To make Related Records more practical and ensure that you won’t miss them, we now show them in a convenient panel on the right-hand side of the record instead of below it.

Related Records are generated by MyHeritage’s record-to-record matching technology, and we’ve just re-calculated these matches, adding hundreds of millions of additional Related Records. This will open the door to many new and exciting discoveries.”

MyHeritage Records

MyHeritage has also been busy adding new records:

Germany, War Graves Index, 1902-1961

An index of 4,234,266 records

“This index of over 4.2 million records containing information on German soldiers and civilians who died in wars or military operations between 1902 and 1961.

 Many of the records are for soldiers killed during World War I or World War II. While the amount of information in each record varies, the vast majority of records contain the following searchable data: first and last name, date of birth, date of death, and place of death. Some records also include birth place, burial place, and military rank.

The burial place is seldom recorded, but when available it can provide valuable information about the location of the grave.

While this is largely an early 20th-century military death index, many women are present in this collection.

In the case of soldiers who went missing, the date of death field may refer to the date on which they went missing. Similarly, the place of death may refer to the place from which they went missing.”

Australia, Military Lists and Awards

An index of Australian military rolls.
960,081 records

United States, Index of Burials, 1900-2019

An index of records from various cemeteries located in the United States.
492,002 records

Australia, Index of Burials, 1900-2019

An index of records from various cemeteries located in Australia.
438,587 records

England & Wales, Prerogative Court of Canterbury, Index of Will Registers, 1384-1858

An index of wills proved before the Prerogative Court of Canterbury and other jurisdictions.
979,653 records

United Kingdom, Royal Navy Ratings’ Service Records, 1853-1928

An index of Royal Navy service records for ratings who entered the service between 1853 and 1928.
803,684 records

United Kingdom, Registry of Shipping and Seamen: Royal Navy Reserve Ratings’ Records of Service, 1908-1958

An index of service record cards of Royal Naval Reserves, mainly those who served during the First World War.
129,896 records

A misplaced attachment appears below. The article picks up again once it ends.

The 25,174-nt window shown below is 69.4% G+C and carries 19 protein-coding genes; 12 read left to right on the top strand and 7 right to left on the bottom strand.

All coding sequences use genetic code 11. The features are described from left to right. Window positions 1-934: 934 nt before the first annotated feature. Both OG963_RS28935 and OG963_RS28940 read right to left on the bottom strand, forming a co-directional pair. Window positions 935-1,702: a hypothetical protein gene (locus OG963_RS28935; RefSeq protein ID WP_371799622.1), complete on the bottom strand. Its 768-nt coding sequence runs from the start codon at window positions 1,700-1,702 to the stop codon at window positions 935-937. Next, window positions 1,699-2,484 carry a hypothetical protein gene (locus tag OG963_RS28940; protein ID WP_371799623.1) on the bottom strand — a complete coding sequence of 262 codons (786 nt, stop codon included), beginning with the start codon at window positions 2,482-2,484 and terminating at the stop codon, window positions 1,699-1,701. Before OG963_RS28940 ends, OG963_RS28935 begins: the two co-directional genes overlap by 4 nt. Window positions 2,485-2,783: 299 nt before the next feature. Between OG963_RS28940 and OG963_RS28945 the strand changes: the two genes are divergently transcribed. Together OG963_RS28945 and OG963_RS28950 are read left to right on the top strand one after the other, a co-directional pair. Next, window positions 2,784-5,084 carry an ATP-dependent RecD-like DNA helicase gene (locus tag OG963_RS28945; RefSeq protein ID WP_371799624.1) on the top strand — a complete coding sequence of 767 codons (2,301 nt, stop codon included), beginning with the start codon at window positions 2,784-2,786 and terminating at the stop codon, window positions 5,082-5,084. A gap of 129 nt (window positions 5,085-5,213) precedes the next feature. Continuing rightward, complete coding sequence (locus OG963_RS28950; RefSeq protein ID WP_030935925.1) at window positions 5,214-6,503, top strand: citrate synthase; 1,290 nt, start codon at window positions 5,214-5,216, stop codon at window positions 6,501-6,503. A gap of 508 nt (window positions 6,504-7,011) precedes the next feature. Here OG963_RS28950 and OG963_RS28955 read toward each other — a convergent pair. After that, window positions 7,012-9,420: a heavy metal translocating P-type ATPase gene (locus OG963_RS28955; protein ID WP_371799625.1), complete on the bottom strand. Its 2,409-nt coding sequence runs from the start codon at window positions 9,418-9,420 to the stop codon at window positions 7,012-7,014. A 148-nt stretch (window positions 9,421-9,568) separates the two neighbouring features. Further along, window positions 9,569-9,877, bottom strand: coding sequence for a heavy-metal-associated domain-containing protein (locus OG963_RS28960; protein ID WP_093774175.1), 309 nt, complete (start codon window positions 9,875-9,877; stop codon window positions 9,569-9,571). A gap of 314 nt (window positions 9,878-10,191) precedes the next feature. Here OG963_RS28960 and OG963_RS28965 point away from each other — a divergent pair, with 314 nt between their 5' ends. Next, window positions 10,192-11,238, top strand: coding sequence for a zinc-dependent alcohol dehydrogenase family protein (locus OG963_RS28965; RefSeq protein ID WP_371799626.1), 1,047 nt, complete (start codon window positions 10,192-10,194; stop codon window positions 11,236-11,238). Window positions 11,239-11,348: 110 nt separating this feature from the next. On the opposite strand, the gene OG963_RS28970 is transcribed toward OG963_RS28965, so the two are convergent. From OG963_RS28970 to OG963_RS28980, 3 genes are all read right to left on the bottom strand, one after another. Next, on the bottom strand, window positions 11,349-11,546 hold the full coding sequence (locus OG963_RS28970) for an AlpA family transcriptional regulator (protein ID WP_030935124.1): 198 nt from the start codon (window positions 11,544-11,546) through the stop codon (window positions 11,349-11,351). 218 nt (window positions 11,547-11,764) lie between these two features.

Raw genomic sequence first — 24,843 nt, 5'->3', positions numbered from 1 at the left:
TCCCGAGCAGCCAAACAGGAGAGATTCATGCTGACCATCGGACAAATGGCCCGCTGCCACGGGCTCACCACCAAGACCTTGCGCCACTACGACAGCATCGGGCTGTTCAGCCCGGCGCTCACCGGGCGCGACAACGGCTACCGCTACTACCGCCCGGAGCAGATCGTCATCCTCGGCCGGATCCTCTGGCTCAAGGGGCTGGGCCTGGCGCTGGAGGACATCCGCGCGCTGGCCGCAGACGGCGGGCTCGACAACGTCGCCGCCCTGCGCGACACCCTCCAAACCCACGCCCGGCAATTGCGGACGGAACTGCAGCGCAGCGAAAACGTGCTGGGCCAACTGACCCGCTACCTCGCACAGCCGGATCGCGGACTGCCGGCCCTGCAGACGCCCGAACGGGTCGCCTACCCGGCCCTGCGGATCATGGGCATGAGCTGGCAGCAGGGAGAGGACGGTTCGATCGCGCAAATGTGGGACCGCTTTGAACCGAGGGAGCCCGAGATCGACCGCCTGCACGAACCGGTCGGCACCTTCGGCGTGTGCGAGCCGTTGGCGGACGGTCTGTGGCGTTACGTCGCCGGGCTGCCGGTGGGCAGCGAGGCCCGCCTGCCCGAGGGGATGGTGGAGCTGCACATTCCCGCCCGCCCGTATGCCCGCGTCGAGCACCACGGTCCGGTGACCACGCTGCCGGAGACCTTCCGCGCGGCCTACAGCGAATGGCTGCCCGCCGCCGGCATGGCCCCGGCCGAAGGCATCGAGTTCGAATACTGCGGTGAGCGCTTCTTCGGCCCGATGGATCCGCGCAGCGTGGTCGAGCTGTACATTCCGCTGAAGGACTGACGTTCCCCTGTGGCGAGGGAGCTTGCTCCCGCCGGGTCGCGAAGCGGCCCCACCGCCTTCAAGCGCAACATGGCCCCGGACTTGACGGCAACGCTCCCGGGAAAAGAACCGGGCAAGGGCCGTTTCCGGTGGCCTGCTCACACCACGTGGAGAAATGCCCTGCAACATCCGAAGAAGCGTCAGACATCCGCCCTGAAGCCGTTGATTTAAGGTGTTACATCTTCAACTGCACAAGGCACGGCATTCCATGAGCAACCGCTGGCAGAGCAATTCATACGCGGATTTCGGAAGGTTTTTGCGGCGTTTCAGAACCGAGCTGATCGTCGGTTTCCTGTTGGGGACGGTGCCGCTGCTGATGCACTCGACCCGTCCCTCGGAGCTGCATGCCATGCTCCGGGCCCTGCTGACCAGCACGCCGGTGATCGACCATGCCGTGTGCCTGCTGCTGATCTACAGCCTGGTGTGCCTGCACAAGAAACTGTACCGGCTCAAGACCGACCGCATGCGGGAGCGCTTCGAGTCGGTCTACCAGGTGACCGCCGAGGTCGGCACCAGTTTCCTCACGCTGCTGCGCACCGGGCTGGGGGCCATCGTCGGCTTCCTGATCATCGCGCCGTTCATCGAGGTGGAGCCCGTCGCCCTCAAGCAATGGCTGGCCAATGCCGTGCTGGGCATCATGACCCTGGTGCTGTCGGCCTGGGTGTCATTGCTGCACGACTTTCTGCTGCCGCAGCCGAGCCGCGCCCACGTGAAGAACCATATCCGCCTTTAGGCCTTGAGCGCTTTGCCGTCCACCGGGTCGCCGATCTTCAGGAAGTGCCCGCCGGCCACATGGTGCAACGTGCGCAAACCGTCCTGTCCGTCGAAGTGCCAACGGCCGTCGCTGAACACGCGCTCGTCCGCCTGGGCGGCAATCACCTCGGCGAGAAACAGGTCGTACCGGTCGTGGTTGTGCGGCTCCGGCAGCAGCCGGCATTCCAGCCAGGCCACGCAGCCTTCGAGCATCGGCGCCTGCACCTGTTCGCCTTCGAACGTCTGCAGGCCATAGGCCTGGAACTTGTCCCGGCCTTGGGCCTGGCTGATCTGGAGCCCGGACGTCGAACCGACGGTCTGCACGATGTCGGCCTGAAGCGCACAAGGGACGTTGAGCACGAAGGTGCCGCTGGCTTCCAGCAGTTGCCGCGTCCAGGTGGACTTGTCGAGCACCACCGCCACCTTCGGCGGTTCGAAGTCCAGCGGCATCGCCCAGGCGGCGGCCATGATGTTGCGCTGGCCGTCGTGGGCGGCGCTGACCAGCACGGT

United Kingdom, Royal Air Force Officers’ Index, 1918-1919

An index of service records of those who served in the Royal Air Force (RAF) during the First World War (1914–1918).
101,411 records

United Kingdom, Royal Marines’ Service Records, 1842-1925

An index of service registers of men who joined the Royal Marines between 1842 and 1925.
112,012 records

United Kingdom, Index of Merchant Seamen’s Campaign Medals, 1939-1945

An index of 108,387 records

United Kingdom, Index of Merchant Seamen’s Campaign Medals, 1914-1918

An index of recipients of British War Medals, Mercantile Marine Medals, and Silver War Badges issued to merchant seamen and officers in the First World War.
157,424 records

United Kingdom, Recommendations for Military Honours and Awards, 1935-1990

An index of recommendations for military honors and awards between 1935 and 1990 to British Army personnel and army personnel from British dominions.
78,497 records

United Kingdom, Royal Navy Officers’ Service Records, 1756-1931

An index of service records for officers who joined the Royal Navy between 1756 and 1931.
66,686 records

United Kingdom, Royal Navy Volunteer Reserve Index, 1903-1922

An index of First World War service records for officers and ratings of the Royal Naval Volunteer Reserve (RNVR).
59,784 records

United Kingdom, Index of Death Duty Registers, 1796-1811

An index of 51,146 records

United Kingdom, Admiralty and War Office: Royal Naval Division: Records of Service, 1914-1919

An index of service records of ratings and officers in the Royal Naval Division (RND) during the First World War.
50,017 records

Click here to search for these records at MyHeritage.

 

FamilySearch Records

FamilySearch has also continued to add indexed records. Most are to existing collections, but some are new collections. Here’s what they announced on December 9, 2019.

SALT LAKE CITY, UT—New, free, historical records were added to FamilySearch.org  from American Samoa, Brazil, Chile, Colombia, Costa Rica, England, France, Ireland, Italy, Netherlands, New Zealand, Peru, Puerto Rico, South Africa, Venezuela and the United States. Over 800,000 records were added from the Cape Province of Africa (1895-1972.)

American Samoa 

American Samoa, Vital Records, 1850-1972  
3,550 indexed records 
Added indexed records to an existing collection

Brazil